Masses and Classes

Ferdinand Mount

  • The Mind of Gladstone: Religion, Homer and Politics by David Bebbington
    Oxford, 331 pp, £55.00, March 2004, ISBN 0 19 926765 0

What is Gladstone trying to tell us? Through the matted undergrowth of his prose, with its vatic pronouncements, its interminable subordinate clauses, its ponderous hesitations and protestations, its sudden whimsical excursions and conjectures, something – not a message exactly but not a philosophy either, perhaps the only word would be a mind – is struggling to declare itself. A mind, moreover, that insists on its continuing vivacity, and claims our attention not merely as a brilliant relic of its own time but as an unstilled voice in the conversation of ours. We may explore and even admire the minds of Gladstone’s mentors and contemporaries: Peel’s earnest reforming zeal, Palmerston’s gung-ho gunboat liberalism, Disraeli’s sugar castles of empire – though each is splendid in its way, they do not speak to us directly. But Gladstone haunts us still; he is the greatest of the undead.

Over the past ten years and more, I have become aware – a little reluctantly because he never used to be one of my heroes – that we are faced in Britain with an agenda that Gladstone would have recognised as his own: the devolution of power to the four nations of the United Kingdom, the revival of the little platoons and the protecting of local government from the pretensions of Whitehall, the shrinking of the overblown state (‘retrenchment and reform’, to use his never-improved-on phrase), and then the most ticklish question of all, how to undo the disadvantages of the poor without denting their self-confidence and damaging their independence. In the wider world, our present agenda has an even more Gladstonian ring: the defence of human rights, the protection of small, faraway oppressed nations, the defeat of piracy and terrorism, the restoration of the European balance. Is there a single theme that Blair has articulated which Gladstone did not articulate before him, and with greater resonance? More than once in the past couple of years, politicians have been unable to resist quoting Gladstone’s reminder that ‘the sanctity of life in the hill villages of Afghanistan, among the winter snows, is as inviolable in the eyes of Almighty God as can be your own.’

The Gladstonian agenda does not apply solely to government, or even to a single party. Over the past two decades, each of the three main parties has experienced a Gladstonian moment: first, Labour came to understand that individual self-development was not compatible with state socialism and that only free trade could maximise prosperity. Then the Conservatives came to the conclusion that there was such a thing as society after all; or rather they remembered that they had always thought so and wondered why they’d ever found themselves spouting such crude Manchester liberalism. Finally, over the past few months, the Liberal Democrats have rediscovered retrenchment and reform and begun to shuffle away from the vapid tax-and-spend policies they had drifted into. Their new spokesmen – Vincent Cable, David Laws and Mark Oaten – are the first prominent Liberals since Jo Grimond who could seriously claim to be heirs of the Grand Old Man.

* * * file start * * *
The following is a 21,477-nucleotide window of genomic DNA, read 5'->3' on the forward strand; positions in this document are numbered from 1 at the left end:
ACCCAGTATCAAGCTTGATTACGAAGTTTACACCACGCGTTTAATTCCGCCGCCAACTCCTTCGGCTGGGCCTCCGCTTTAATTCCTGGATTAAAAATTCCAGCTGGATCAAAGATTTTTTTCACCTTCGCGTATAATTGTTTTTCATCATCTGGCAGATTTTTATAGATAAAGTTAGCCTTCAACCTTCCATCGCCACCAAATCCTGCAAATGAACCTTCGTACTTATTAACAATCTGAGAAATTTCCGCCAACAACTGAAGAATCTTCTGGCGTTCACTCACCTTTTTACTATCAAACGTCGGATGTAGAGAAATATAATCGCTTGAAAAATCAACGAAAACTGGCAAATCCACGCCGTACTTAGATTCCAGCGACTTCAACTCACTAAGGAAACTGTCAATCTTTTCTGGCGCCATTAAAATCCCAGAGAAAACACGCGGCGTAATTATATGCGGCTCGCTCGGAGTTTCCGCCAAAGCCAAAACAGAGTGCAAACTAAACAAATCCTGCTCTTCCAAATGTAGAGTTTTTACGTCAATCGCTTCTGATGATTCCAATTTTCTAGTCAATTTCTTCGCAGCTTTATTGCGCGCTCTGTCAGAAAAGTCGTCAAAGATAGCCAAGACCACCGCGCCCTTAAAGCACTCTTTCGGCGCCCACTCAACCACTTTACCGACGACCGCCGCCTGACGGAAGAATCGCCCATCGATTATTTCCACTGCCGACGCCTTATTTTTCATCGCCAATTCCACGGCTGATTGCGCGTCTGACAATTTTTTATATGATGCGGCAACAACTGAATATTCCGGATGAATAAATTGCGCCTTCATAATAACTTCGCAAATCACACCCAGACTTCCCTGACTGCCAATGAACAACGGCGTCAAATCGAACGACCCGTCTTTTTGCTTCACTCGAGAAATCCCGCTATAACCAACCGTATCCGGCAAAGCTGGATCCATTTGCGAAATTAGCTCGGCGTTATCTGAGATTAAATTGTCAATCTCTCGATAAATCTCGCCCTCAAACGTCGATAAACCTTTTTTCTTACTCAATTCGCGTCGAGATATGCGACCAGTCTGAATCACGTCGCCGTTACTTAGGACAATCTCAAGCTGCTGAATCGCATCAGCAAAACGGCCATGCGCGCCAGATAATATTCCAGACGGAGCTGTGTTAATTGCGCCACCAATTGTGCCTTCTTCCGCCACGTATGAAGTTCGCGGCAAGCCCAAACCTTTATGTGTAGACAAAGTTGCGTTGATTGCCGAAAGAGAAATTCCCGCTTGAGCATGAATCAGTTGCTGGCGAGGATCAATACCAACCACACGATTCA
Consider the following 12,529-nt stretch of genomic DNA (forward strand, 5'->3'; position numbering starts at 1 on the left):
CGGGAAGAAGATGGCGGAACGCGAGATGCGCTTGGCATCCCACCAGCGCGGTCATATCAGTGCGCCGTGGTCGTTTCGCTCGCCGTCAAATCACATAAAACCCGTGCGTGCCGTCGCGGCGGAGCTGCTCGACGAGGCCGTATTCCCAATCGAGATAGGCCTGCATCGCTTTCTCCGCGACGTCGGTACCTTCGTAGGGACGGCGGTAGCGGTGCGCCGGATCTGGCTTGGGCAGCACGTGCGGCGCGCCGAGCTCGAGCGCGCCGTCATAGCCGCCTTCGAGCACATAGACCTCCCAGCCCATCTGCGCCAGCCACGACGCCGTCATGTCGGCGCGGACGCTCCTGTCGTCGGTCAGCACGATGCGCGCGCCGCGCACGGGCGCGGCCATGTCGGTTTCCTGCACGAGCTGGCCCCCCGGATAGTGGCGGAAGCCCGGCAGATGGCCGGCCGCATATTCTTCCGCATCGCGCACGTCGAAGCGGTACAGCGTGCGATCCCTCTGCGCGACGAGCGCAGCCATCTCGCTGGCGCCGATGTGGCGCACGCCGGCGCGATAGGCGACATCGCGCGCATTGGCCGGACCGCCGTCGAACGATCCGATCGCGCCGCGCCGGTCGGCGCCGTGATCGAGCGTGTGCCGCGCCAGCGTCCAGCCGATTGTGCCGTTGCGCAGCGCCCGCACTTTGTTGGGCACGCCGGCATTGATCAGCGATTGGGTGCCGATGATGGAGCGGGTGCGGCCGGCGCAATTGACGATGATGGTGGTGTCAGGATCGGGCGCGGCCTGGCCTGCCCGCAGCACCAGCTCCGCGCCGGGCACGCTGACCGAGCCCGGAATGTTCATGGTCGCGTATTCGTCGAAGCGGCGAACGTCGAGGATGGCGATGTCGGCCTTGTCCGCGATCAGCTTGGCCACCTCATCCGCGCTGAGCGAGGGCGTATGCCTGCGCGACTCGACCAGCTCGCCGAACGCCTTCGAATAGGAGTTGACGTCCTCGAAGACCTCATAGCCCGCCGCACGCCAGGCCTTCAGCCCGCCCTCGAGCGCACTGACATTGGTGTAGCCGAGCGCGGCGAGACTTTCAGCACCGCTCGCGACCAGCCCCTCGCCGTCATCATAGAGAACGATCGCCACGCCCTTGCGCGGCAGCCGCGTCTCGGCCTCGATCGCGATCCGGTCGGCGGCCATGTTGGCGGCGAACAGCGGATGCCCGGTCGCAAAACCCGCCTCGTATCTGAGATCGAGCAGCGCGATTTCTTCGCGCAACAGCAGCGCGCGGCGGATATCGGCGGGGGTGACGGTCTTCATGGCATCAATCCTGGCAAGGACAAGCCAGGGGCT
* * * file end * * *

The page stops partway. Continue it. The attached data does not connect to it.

Political commentators point out that parties make such shifts because otherwise they have little hope of getting elected. Gladstone himself, whose eye for the main chance remained undimmed, would not have thought that an unhealthy motive. But there were deeper motives at work, too. In all three parties there was a dawning awareness that the dogmas they had come to adopt did not fit the case: they failed either to relate to the circumstances of modern British society or to echo the underlying philosophy that was supposed to drive the party. Gladstone would have recognised these intimations: he felt them at recurring moments both in his long political career and in his personal religious and philosophical life.

Why then are we not more eager to attend to Gladstone’s revisions and recantations as the forerunners of our own? Why is David Bebbington’s The Mind of Gladstone such a lonely enterprise? First, because of the sheer difficulty of reading Gladstone. His contemporaries often found his writings ‘diffuse and laboured’, a criticism that with his habitual self-chastisement he took to heart by underlining it. ‘Sometimes,’ the Athenaeum remarked in 1879, ‘we have a sentence so long and involved that nothing but a passionate intensity of meaning and a profuse vocabulary could have avoided a disastrous collapse.’ T.H. Huxley, perhaps the most ferocious and unwavering of all Gladstone’s opponents, accused him, with some justice, of rhetorical artifice. Many other critics, such as Mrs Humphry Ward, denounced him for lacking any sense of evidence and for being ready to make sweeping deductions from narrow premises.

Gladstone was well aware of his defects as a writer. As early as his thirties, he confessed to his brother-in-law that he wrote ‘not by a genuine elasticity of spirit but by a plodding movement’. He knew his shortcomings as a scholar, too, and resolved in his diary that he would in future be ‘avoiding scholarship on account of inability’. He noted of a damning review by E.A. Freeman of his Studies on Homer and the Homeric Age that it ‘ought to humble me’.

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